Hunched over the computer, her fingers flew over the keyboard. Fact after carefully researched fact about Ellis Island made their way onto the screen. The paper was practically writing itself—and then the phone rang. Wanting privacy, she took the call in her bedroom. Meanwhile, her mom ran upstairs for a sweater, saw the light on in the computer room, and flicked the switch. Such a howl! Eight pages gone, unsaved . . .

Our memories, too, can let us down. Our short-term memory allows us to keep a thought—but not for long. Storing information, like a computer’s hard-drive, is our long-term memory’s job. To demonstrate, ask your child to look up a number in the phone book, close it, and dial it—then immediately hang up. Now chat a bit before having her dial the number again. No redial button allowed. Most likely, the number will be forgotten, as if a switch had been flipped.

If your child studies at the last minute, much of those stuffed-in facts will quickly leak from her short-term memory—and all the head banging in the world won’t recapture what’s been lost. As chemistry professor, Dr. Pedlow, explains, “If information isn’t ‘saved’ in your long-term memory, it soon fades. In two weeks, recall is down to about 20%; in a month, it’s hovering around 5%” No wonder, then, if she earned a low grade despite her knowing it cold when you quizzed her. Very cold, it turns out. So what to do? Students must more permanently store all those facts, dates, events, terms, spellings, and here’s how:

MEMORY LESSON #1: Repeat information frequently, with the intent to learn and remember.

MEMORY LESSON #2: Recitation (studying/reviewing out loud) is the most powerful memory tool of all when coupled with repetition.

MEMORY LESSON #3: “Chunking,” or grouping information, is particularly helpful when it comes to rote memorization of facts, definitions, etc. That’s why flash cards are always in style. After the first go-through, your child should end up with an I-know-these pile and one for the not-so-well-known. Those require repeated sessions until the entire stack is memorized. Ma Bell understands the concept. Instead of 1234567890, phone numbers are listed as 123-456-7890.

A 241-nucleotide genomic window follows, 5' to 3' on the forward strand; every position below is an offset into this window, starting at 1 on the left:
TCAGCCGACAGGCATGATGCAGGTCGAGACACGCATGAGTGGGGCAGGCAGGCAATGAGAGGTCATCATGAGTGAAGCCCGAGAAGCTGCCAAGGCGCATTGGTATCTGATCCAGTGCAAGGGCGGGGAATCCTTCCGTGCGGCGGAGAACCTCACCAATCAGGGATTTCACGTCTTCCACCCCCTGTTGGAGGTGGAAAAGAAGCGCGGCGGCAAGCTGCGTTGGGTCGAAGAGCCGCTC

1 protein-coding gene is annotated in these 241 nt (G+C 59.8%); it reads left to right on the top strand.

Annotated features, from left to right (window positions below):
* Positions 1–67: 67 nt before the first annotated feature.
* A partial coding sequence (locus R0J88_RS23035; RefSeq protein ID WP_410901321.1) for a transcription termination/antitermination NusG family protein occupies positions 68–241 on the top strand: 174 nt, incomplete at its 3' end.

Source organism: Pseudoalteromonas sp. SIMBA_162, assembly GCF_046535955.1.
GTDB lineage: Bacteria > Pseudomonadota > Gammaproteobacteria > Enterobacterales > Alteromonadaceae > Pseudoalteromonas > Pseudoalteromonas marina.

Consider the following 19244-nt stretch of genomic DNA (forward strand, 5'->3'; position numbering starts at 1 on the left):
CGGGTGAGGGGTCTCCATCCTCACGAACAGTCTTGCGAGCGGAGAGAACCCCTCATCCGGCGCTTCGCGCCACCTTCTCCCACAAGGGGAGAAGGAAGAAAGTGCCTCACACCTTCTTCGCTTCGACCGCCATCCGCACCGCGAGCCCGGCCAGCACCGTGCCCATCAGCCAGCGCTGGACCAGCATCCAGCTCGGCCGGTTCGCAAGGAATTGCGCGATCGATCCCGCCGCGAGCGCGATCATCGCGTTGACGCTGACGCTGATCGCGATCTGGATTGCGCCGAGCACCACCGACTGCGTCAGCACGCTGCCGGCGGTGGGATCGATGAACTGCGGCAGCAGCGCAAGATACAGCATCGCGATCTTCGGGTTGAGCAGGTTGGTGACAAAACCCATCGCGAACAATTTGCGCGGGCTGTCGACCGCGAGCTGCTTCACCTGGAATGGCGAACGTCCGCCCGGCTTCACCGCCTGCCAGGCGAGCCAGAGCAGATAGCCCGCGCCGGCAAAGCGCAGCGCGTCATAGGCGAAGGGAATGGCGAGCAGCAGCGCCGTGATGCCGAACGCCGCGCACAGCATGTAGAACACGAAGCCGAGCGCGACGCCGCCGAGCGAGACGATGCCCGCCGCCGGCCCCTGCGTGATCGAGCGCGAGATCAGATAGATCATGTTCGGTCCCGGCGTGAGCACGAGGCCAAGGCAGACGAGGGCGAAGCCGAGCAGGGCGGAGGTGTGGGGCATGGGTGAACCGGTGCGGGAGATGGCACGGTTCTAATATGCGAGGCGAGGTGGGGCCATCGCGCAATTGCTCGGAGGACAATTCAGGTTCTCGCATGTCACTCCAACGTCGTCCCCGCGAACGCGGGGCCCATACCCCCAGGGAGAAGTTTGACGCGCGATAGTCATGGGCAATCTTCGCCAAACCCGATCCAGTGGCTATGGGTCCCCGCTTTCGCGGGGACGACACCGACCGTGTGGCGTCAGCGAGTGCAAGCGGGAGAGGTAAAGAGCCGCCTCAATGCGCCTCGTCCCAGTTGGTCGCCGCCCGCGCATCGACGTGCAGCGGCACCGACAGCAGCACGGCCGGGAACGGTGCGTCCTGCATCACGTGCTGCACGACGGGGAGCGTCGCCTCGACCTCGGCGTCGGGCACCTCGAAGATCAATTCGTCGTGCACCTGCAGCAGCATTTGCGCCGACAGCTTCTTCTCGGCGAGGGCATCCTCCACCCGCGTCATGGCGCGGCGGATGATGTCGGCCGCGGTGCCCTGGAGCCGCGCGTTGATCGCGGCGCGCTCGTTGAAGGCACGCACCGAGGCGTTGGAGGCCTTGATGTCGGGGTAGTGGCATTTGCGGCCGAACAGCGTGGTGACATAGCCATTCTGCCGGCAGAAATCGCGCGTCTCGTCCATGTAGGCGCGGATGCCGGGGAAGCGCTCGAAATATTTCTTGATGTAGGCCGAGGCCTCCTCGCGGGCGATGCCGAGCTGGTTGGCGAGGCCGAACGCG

MEMORY LESSON #4: Create sentence cues for learning lists, such as “My Very Elegant Mother Just Served Us Nine Pizzas” for recalling the planets in order.

MEMORY LESSON #5: Create acronyms for learning lists, such as ROY G. BIV for memorizing the colors of the visible spectrum in order (red, orange, yellow, green, blue, indigo, violet)

MEMORY LESSON #6: Make up mnemonics to correctly spell tricky words. For instance, WE are WEird and ERIN wants to be a vetERINarian.

MEMORY LESSON #7: The brain has the remarkable ability to create and hold onto images. When looking at something, an electrical impulse reaches the brain’s vision center; it happens when we use our “mind’s eye,” too, so tell your child to create mental pictures when reading.

Here’s some more advice. To store information in the long-term memory, it must be reviewed three to five times over the course of three to five days. Believing you’ll remember helps, too. Meanwhile, gesturing makes thinking easier, while writing begins the memory process and causes the brain to process information deeply and refine thinking. Some also say that peppermint and gum chewing boost memory, while glucose helps improve memory test scores–foods like apples and dried fruit, not sodas or sugar-laden juices. Helpful, too, is coupling learning with the rhythms of music and relaxing all muscles. Finally, getting a good night’s sleep helps the brain store studied information. Losing just two hours of sleep one night can impair the ability to remember the next day.